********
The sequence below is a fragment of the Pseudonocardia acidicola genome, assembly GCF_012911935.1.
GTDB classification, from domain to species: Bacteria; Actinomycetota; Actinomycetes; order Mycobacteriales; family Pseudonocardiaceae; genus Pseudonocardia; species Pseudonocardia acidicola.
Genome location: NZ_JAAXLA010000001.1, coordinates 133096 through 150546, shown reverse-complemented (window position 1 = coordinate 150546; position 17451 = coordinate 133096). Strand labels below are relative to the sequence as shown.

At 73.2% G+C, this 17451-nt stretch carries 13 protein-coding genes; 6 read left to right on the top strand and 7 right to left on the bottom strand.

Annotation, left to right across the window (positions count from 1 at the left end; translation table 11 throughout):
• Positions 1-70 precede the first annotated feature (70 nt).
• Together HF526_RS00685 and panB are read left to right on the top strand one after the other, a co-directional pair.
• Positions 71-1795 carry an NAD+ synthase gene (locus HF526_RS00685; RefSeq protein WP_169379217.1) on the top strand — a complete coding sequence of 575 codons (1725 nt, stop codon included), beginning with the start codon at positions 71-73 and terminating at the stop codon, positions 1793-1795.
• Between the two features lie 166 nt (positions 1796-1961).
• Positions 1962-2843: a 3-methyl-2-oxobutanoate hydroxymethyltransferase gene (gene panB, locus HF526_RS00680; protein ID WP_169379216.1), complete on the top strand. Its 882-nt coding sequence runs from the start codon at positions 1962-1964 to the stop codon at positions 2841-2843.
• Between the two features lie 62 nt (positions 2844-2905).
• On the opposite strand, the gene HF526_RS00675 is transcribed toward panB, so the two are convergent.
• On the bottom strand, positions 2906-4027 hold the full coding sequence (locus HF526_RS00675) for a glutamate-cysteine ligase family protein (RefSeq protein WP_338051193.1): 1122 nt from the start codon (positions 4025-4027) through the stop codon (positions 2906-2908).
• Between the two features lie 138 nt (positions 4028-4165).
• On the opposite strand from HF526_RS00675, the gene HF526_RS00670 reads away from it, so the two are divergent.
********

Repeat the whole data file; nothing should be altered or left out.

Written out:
The sequence below is a fragment of the Pseudonocardia acidicola genome, assembly GCF_012911935.1.
GTDB classification, from domain to species: Bacteria; Actinomycetota; Actinomycetes; order Mycobacteriales; family Pseudonocardiaceae; genus Pseudonocardia; species Pseudonocardia acidicola.
Genome location: NZ_JAAXLA010000001.1, coordinates 133096 through 150546, shown reverse-complemented (window position 1 = coordinate 150546; position 17451 = coordinate 133096). Strand labels below are relative to the sequence as shown.

At 73.2% G+C, this 17451-nt stretch carries 13 protein-coding genes; 6 read left to right on the top strand and 7 right to left on the bottom strand.

Annotation, left to right across the window (positions count from 1 at the left end; translation table 11 throughout):
• Positions 1-70 precede the first annotated feature (70 nt).
• Together HF526_RS00685 and panB are read left to right on the top strand one after the other, a co-directional pair.
• Positions 71-1795 carry an NAD+ synthase gene (locus HF526_RS00685; RefSeq protein WP_169379217.1) on the top strand — a complete coding sequence of 575 codons (1725 nt, stop codon included), beginning with the start codon at positions 71-73 and terminating at the stop codon, positions 1793-1795.
• Between the two features lie 166 nt (positions 1796-1961).
• Positions 1962-2843: a 3-methyl-2-oxobutanoate hydroxymethyltransferase gene (gene panB, locus HF526_RS00680; protein ID WP_169379216.1), complete on the top strand. Its 882-nt coding sequence runs from the start codon at positions 1962-1964 to the stop codon at positions 2841-2843.
• Between the two features lie 62 nt (positions 2844-2905).
• On the opposite strand, the gene HF526_RS00675 is transcribed toward panB, so the two are convergent.
• On the bottom strand, positions 2906-4027 hold the full coding sequence (locus HF526_RS00675) for a glutamate-cysteine ligase family protein (RefSeq protein WP_338051193.1): 1122 nt from the start codon (positions 4025-4027) through the stop codon (positions 2906-2908).
• Between the two features lie 138 nt (positions 4028-4165).
• On the opposite strand from HF526_RS00675, the gene HF526_RS00670 reads away from it, so the two are divergent.